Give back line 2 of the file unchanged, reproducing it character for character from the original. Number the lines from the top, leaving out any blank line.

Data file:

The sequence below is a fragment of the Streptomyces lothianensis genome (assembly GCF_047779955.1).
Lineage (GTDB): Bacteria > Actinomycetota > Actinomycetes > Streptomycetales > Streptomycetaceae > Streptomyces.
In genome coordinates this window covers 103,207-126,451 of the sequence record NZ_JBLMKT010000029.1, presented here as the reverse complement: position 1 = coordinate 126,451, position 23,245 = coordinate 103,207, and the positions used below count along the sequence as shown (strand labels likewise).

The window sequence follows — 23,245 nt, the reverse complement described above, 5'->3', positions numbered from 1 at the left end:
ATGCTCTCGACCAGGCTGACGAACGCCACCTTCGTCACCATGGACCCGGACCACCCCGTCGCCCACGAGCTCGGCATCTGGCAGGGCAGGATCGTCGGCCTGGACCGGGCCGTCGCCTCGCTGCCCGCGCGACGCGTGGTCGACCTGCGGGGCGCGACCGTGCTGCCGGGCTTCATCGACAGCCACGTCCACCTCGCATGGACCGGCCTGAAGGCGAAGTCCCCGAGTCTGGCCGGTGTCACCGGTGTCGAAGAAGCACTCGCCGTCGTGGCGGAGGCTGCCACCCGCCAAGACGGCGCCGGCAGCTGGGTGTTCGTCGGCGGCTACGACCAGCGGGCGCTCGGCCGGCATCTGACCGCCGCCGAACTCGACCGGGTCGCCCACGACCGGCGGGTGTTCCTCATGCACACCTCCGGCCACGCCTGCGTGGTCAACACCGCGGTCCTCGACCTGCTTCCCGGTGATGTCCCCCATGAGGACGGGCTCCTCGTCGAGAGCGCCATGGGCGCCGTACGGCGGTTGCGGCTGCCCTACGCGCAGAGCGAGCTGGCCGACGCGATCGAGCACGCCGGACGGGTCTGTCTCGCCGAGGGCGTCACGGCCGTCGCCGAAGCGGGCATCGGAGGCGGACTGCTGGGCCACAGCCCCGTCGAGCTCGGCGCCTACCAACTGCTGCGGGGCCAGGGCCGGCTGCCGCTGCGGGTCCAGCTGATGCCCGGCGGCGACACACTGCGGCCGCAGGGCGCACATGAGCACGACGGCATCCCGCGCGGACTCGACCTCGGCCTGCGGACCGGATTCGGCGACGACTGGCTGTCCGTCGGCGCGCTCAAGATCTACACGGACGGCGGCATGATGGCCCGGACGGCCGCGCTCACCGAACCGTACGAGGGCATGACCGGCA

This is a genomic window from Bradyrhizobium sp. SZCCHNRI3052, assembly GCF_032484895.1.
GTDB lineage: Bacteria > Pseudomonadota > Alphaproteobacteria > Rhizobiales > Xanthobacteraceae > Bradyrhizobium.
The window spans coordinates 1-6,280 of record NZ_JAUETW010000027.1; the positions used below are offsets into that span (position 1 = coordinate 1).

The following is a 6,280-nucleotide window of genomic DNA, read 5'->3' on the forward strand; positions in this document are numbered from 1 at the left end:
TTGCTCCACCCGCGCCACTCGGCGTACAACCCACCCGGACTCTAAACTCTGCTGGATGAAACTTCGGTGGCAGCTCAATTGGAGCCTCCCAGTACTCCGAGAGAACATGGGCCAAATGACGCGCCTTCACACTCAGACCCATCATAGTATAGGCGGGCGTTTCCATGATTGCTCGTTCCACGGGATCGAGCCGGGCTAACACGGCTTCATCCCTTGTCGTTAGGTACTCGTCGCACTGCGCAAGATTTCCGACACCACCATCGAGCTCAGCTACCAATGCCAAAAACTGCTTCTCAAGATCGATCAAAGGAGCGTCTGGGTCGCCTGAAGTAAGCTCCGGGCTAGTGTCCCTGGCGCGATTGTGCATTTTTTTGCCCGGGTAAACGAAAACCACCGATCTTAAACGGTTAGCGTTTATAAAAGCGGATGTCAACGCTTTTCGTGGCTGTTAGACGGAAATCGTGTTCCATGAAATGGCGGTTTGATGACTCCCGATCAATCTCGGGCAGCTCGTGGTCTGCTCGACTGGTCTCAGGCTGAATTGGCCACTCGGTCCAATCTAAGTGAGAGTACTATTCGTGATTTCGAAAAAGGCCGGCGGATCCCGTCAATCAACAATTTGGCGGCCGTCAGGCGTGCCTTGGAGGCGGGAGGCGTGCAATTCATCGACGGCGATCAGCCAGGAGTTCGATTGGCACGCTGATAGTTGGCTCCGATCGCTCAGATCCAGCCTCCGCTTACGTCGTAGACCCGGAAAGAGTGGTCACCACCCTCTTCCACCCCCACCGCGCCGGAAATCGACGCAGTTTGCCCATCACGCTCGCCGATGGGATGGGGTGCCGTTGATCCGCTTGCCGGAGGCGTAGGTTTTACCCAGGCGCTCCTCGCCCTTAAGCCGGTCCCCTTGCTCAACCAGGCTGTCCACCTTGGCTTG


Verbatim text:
Lineage (GTDB): Bacteria > Actinomycetota > Actinomycetes > Streptomycetales > Streptomycetaceae > Streptomyces.